Culloden Academy in Inverness among schools with 'significant number of year groups self-isolating'
Get the Inverness Courier sent to your inbox every week and swipe through an exact replica of the day's newspaper
A third of schools across Highland in primary, secondary and early learning settings are being hit by positive Covid-19 cases or localised outbreaks.
Highland Council stated secondary schools in Culloden, Grantown, Kingussie and Lochaber currently have a significant number of year groups self-isolating.
Aviemore, Pennyland and Bun-Sgoil Ghàidhlig Loch Abar are some of the primary schools that are affected by outbreaks, with partial closures of Aviemore Primary, Pennyland and a one-day closure of Alvie Primary required.
Schools are communicating with all parents/carers under the guidance of NHS Health Protection Team.
NHS Highland health protection have advised a number of pupils and staff across the Highland region to self-isolate for either 10 days or until a negative PCR test result is confirmed in order to stem the rapid transmission of the virus.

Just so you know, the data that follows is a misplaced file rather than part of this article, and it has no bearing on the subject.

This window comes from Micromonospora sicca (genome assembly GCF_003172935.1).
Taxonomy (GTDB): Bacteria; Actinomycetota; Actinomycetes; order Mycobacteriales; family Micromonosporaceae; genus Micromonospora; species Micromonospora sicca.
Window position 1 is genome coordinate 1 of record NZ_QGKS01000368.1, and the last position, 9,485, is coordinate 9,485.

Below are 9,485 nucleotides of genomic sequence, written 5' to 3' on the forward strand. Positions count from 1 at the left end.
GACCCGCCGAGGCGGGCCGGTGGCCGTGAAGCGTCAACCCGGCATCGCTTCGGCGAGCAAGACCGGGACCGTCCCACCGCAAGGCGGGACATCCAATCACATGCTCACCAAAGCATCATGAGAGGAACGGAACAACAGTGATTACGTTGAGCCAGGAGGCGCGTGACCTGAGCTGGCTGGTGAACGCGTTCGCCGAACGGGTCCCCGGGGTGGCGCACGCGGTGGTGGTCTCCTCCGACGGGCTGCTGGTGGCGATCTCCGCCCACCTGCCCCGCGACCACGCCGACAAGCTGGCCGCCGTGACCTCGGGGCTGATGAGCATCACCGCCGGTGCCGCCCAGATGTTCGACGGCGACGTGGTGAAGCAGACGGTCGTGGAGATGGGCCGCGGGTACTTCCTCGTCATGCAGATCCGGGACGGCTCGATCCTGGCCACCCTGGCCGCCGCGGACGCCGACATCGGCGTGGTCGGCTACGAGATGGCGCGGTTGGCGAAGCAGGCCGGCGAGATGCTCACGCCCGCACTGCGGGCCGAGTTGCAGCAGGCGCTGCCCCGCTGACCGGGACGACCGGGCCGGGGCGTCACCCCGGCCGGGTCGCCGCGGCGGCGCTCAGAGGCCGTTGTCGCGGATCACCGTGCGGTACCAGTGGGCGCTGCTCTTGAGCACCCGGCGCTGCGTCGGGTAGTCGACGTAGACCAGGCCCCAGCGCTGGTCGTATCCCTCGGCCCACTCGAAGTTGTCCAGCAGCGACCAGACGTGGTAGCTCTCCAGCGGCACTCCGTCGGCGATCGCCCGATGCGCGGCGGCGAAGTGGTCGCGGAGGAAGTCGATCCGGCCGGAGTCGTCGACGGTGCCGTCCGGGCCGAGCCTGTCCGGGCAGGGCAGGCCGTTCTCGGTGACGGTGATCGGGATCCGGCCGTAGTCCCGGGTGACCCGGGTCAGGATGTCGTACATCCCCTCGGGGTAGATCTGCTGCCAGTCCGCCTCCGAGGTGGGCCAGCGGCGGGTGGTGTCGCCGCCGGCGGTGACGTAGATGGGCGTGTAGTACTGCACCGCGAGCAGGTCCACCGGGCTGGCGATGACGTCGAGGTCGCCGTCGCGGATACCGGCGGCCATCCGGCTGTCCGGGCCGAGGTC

Highland Council's executive chief officer for education and learning, Nicky Grant, said: “Highland Council continues to work in partnership with NHS Highland’s health protection to manage a number of Covid-19 outbreaks in school settings.
"It is vital that parents/carers and pupils take protective measures set out for schools and follow the advice from the Health Protection Team on receiving any letters about local cases. Online learning or home learning material will be available for those who are isolating but, otherwise, remain well.”
Those required to self-isolate with no Covid-19 symptoms will continue with learning at home. The Education and Learning Directorate will support schools in delivering a robust home-learning programme.
Council education committee chairman John Finlayson said: “The exponential increase in cases, while to be expected due to the recent relaxation of measures, is having a significant impact on our education settings. We urge that communities remain vigilant and everyone takes the necessary precautions and does what they can to slow the spread of the virus.”
He added: “We understand that a high proportion – 81 per cent – of over 16-year-olds in Highland are now vaccinated and this is excellent news and will hopefully lessen any impact of the virus in time.”